# Tension on both sides of the rope is supposed to be the same?

• Monsterboy
The tension in the rope increases as the load (represented by W) is moved up.Just 14° more, when the rope adopts an angle of 84° respect to vertical, the value of the tension becomes 10W.As the angle tends to 90°, the tension tends to infinite.

#### Monsterboy

Homework Statement
A man has fallen into a ditch of width d and two of his friends are slowly pulling him out using a light rope and two fixed pulleys as shown in figure. Show that the force (assumed equal for both the friends) exerted by each friend on the road increases as the man moves up. Find the force when the man is at a depth h.
Relevant Equations
#T_1 cos \theta = T_2## The diagram represents one half of the system.
##W## is the weight of the man.
##T_1 cos \theta = T_2## --> The horizontal component of ##T_1 = T_2## right ?
##T_1 cos \theta = T_1 \frac {d}{\sqrt {4h^2 + d^2}} = T_2##
##T_1 sin \theta = \frac {W}{2}##
##T_1 = \frac {W}{2 sin \theta}##
##T_2 = \frac {W}{2 sin \theta} \frac {d}{\sqrt {4h^2 + d^2}}##

By taking ##sin \theta## as ##\frac {2h}{\sqrt{4h^2 + d^2}}##
##T_2 = \frac{Wd}{4h}##
By taking ##T_1 = \frac {T_2}{cos \theta}##
We get ##T_1 = \frac {W \sqrt{4h^2 + d^2}}{4h}##

But ##T_1## and ##T_2## are supposed to be the same right ?

Monsterboy said:
##T_1 cos \theta = T_2## --> The horizontal component of ##T_1 = T_2## right ?
How is the pulley staying in place? • Monsterboy, Delta2 and sysprog
Thanks, @Lnewqban, I was wondering what "the diagram represents one half of the system" meant.

• Lnewqban
haruspex said:
How is the pulley staying in place?
The pulley is fixed in its position. Lnewqban's image is accurate.

Monsterboy said:
The pulley is fixed in its position. Lnewqban's image is accurate.
Right, so what might the forces on that look like?
Note that this is in relation to your equation that I quoted in post #2

haruspex said:
Right, so what might the forces on that look like?
Note that this is in relation to your equation that I quoted in post #2 The free body diagram of one pulley should look like above, the other one will be a mirror image.

The tension ## T_2 ## is created by the man's friends pulling the rope.
## T_1 ## has a vertical and a horizontal component. The vertical component (downwards) is balanced by the normal reaction of the pulley (upwards). The horizontal component is balanced by ## T_2 ## right ?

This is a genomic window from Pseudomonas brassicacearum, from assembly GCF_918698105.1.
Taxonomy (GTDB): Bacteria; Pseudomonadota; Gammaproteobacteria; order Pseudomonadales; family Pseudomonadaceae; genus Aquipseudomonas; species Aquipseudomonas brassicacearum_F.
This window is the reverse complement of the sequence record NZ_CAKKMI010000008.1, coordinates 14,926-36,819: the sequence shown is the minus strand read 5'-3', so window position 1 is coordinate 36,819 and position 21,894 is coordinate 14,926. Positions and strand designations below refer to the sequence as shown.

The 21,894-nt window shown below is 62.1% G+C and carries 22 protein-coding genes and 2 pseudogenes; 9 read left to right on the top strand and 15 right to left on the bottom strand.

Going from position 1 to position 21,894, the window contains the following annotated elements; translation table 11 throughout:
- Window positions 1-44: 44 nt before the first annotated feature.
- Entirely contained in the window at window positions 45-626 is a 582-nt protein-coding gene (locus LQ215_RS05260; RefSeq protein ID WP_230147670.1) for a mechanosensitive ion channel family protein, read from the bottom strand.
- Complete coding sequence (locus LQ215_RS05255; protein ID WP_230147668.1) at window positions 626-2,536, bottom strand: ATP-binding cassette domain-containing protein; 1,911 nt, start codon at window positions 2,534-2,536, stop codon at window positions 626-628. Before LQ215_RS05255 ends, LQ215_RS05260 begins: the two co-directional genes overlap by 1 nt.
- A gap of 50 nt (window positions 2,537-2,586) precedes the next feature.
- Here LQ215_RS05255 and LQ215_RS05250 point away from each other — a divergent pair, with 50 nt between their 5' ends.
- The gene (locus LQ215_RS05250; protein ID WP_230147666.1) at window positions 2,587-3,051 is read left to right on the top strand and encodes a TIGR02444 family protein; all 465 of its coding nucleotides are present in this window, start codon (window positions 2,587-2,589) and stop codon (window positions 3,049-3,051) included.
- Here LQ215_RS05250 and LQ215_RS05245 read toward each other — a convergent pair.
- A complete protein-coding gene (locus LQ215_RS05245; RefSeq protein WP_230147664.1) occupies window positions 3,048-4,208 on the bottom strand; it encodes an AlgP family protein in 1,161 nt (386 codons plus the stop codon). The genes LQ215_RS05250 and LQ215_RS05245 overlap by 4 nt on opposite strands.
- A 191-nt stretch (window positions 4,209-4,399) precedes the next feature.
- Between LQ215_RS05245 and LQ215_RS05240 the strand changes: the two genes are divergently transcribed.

Monsterboy said:
View attachment 296083
The free body diagram of one pulley should look like above, the other one will be a mirror image.

The tension ## T_2 ## is created by the man's friends pulling the rope.
## T_1 ## has a vertical and a horizontal component. The vertical component (downwards) is balanced by the normal reaction of the pulley (upwards). The horizontal component is balanced by ## T_2 ## right ?
No. You are assuming there is no horizontal component to the support force on the pulley, and as a result deducing that the tensions are unequal. Since we know the tensions must be equal (consider torque balance on the pulley), your assumption must be wrong.

• Monsterboy
Monsterboy said:
View attachment 296083
The free body diagram of one pulley should look like above, the other one will be a mirror image.

The tension ## T_2 ## is created by the man's friends pulling the rope.
## T_1 ## has a vertical and a horizontal component. The vertical component (downwards) is balanced by the normal reaction of the pulley (upwards). The horizontal component is balanced by ## T_2 ## right ?
You can read the approximate direction in which the support force on the pulley must point by looking carefully at the diagram. The two tensions form an angle. The angle bisector (pointed up and to the left) is the direction the net force from the pulley on the cord must point.

• Monsterboy and Lnewqban
Monsterboy said:
View attachment 296083
The free body diagram of one pulley should look like above, the other one will be a mirror image.
These pulleys shown in the picture are hanging and therefore, are free to adopt the most natural angle.
The straight line formed between the axis of each pulley and its hanging point coincides with the direction of the reactive force keeping them from moving.
That force and the two tensions make a perfect symmetry.

The representation of force N in your diagram can't be vertical.
It would be only in the case in which both tensions are also vertical (not this case) or almost horizontal (when the rescued man is all the way up).

The angle of the direction of that reactive force on the fixed support of the pulley should be changing as the man is pulled up.
T1 and T2 should have the same magnitude.
A graphic vectors addition of T1 and T2 would help you visualize the direction and magnitude of that reactive force. Last edited:
• Monsterboy and sysprog I got the answer for the tension.

• sysprog and Lnewqban
Monsterboy said:
...
I got the answer for the tension.
The attached diagram has been drawn at scale and shows how the tension in the rope increases as the load (which weight has been represented as W) is moved up.
Note that when the rope adopts an angle of 60° respect to vertical, the value of the tension becomes 2W.
Just 14° more, when the rope adopts an angle of 84° respect to vertical, the value of the tension becomes 10W.
As the angle tends to 90°, the tension tends to infinite. Last edited:
• Monsterboy